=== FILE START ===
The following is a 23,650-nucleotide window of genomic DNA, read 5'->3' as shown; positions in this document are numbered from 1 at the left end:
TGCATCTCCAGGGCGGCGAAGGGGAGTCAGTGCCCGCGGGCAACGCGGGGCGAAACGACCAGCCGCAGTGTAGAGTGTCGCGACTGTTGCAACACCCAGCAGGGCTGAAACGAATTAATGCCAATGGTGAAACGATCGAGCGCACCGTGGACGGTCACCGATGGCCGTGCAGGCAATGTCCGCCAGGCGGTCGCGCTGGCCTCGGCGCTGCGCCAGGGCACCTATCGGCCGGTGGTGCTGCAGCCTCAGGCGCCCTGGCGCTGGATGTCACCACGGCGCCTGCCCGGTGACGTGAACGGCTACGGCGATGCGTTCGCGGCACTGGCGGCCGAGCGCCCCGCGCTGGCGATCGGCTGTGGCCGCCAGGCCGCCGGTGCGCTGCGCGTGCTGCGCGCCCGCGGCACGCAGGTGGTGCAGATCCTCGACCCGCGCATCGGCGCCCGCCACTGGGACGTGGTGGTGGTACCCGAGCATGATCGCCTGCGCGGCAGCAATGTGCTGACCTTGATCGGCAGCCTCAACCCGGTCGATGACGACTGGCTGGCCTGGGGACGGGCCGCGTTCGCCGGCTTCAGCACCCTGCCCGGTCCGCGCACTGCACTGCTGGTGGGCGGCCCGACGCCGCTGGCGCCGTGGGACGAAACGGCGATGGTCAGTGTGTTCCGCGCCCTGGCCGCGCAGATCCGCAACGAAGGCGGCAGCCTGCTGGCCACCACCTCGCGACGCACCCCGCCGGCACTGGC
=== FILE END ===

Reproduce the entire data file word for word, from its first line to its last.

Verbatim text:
The following is a 23,650-nucleotide window of genomic DNA, read 5'->3' as shown; positions in this document are numbered from 1 at the left end:
TGCATCTCCAGGGCGGCGAAGGGGAGTCAGTGCCCGCGGGCAACGCGGGGCGAAACGACCAGCCGCAGTGTAGAGTGTCGCGACTGTTGCAACACCCAGCAGGGCTGAAACGAATTAATGCCAATGGTGAAACGATCGAGCGCACCGTGGACGGTCACCGATGGCCGTGCAGGCAATGTCCGCCAGGCGGTCGCGCTGGCCTCGGCGCTGCGCCAGGGCACCTATCGGCCGGTGGTGCTGCAGCCTCAGGCGCCCTGGCGCTGGATGTCACCACGGCGCCTGCCCGGTGACGTGAACGGCTACGGCGATGCGTTCGCGGCACTGGCGGCCGAGCGCCCCGCGCTGGCGATCGGCTGTGGCCGCCAGGCCGCCGGTGCGCTGCGCGTGCTGCGCGCCCGCGGCACGCAGGTGGTGCAGATCCTCGACCCGCGCATCGGCGCCCGCCACTGGGACGTGGTGGTGGTACCCGAGCATGATCGCCTGCGCGGCAGCAATGTGCTGACCTTGATCGGCAGCCTCAACCCGGTCGATGACGACTGGCTGGCCTGGGGACGGGCCGCGTTCGCCGGCTTCAGCACCCTGCCCGGTCCGCGCACTGCACTGCTGGTGGGCGGCCCGACGCCGCTGGCGCCGTGGGACGAAACGGCGATGGTCAGTGTGTTCCGCGCCCTGGCCGCGCAGATCCGCAACGAAGGCGGCAGCCTGCTGGCCACCACCTCGCGACGCACCCCGCCGGCACTGGC